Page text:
Grey Thoughts
Creation vs Intelligent Design (ID)
There is a fair bit of talk about a recent Christianity Today article on ID being opposed by creation scientists. Answers in Genesis' (AIG) response to ID is available on their website. David Heddle, my favorite Old Earther, has also commented on the article.

Of course, it seems when talking about his beliefs, David seems to resort to rhetoric more and more. For instance
The creationists argue that ID has forgotten its first love, a hyper-literal interpretation of Genesis, and has become, because of its meteoric rise, too full of itself. As such, it is doing more harm than good.
Hyper-literal? Actually, taking genesis as literal is the best exegetial (sp?) approach due to it's historical-narrative style and structure. It is the old-agers like David that need to justify their departure from this clear exegesis. Conveniently, all departures from taking genesis as literal due to it's historical narrative style fit with the non-christian culture's current ideas about how old the earth is. Simply using rhetorical phrases such as 'hyper-literalism' is a fairly poor way to approach the topic as well as being significantly misleading

I think David also misreads the point Ken Ham made
"I don't think the ID movement would be where it is even now if it was not for the general creation movement," says Ken Ham, president of AiG. "They're riding on the coattails of the creation movement."
This David seems to interpret as
Ham argues first that ID is the son of creationism
This misses the point entirely. It's a simple fact that the vast majority of ID supporters are religious (which is not to say that ID is religiously based), and much of the ground work for pushing people away from the idea that the origin of the species had to be by the unguided processes of natural selection on mutation over time was done by creation scientists.

My biggest problem however is with David's "Answer"
The answer: Christians who are scientists should do science the same way as their atheistic colleagues. They should then turn to the churches, and to the youth groups, and to seminars, and to debates, and to the high-school and college clubs, and to unbelievers—and discuss how the amazing discoveries of science point to a creator God whose name is Jesus Christ.
Atheistic scientists do their 'science' on the assumption that doesn't exist. As such, it is logically, well, stupid to believe that we should approach science in that way. For instance, 2 of the major assumptions of the Big Bang Theory, homogeneity and isotropy, are built on the presupposition that God doesn't exist and so couldn't have created the universe. As an example Hubble, on finding that we seemed to be at or almost at the center of the universe found such a conclusion unacceptable because of his atheistic presuppositions. Heck, the whole idea of a big bang itself is based on the idea that as the universe is expanding, then at some point in the past it must have been really really tiny and something must have caused it to expand....ignoring the possibility that it was created at some point before the extrapolation into the past made it infinitesimally small.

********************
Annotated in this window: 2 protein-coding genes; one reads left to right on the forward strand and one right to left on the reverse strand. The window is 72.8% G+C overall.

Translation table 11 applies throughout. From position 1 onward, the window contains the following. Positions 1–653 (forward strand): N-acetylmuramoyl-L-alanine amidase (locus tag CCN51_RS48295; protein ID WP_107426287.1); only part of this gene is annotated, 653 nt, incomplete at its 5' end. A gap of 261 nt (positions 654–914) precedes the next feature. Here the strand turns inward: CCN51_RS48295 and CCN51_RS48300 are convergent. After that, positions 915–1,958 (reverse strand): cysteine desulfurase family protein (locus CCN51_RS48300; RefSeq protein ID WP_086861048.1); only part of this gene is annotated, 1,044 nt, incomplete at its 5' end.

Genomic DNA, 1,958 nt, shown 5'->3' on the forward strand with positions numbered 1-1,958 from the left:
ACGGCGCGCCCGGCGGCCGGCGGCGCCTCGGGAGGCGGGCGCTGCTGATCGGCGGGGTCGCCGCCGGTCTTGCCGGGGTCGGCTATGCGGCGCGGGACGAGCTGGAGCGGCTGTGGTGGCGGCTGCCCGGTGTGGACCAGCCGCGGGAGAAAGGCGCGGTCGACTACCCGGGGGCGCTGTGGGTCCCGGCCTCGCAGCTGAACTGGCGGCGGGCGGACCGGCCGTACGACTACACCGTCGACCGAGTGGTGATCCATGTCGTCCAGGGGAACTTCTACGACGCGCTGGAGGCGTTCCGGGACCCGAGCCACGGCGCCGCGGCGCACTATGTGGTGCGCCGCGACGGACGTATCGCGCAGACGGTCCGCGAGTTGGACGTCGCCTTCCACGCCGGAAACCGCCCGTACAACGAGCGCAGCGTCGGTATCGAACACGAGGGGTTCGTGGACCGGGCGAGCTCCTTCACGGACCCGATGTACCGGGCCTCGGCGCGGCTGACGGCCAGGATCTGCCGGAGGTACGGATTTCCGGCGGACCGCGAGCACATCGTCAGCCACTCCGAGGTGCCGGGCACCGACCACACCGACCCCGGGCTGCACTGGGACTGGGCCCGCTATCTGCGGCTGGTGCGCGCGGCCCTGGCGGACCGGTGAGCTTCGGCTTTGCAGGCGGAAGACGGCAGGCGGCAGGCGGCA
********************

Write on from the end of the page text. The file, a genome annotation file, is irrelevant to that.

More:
This is why AIG and creation scientists argue against naturalism (as does ID founder Philip Johnson)

I'm not saying that we should try to assign God as causative agents for every unknown, but instead to entertain the possibility that God did cause some events, most specifically the ones mentioned in the bible as historical narrative.

Ultimately, I appreciate ID for it's usefulness in showing the inability of atheistic science is bankrupt. As such, it is a good middle point for accepting that a super natural god exists. Once there, it is a far less logically conclusion to accept God could have miraculously created the universe less than 10,000 years ago. As CS Lewis said
If we admit God, must we admit miracles? Indeed, indeed, you have no security against it. That is the bargain. Theology says to you in effect, ‘Admit God and with Him the risk of a few miracles, and I in return will ratify your faith in uniformity as regards the overwhelming majority of events.”

"For instance, 2 of the major assumptions of the Big Bang Theory, homogeneity and isotropy, are built on the presupposition that God doesn't exist and so couldn't have created the universe."


You're kinda ignoring the fact that Georges Lemaitre of Friedmann-Lamaitre (the starting point of all BB models) fame was a Catholic priest.
Not at all. You are just mixing up what Lamaitre proposed with what the current big bang cosmology says.
I honestly don't see any difference.

But, then again, I think the sentence I highlighted is nonsensical to begin with.
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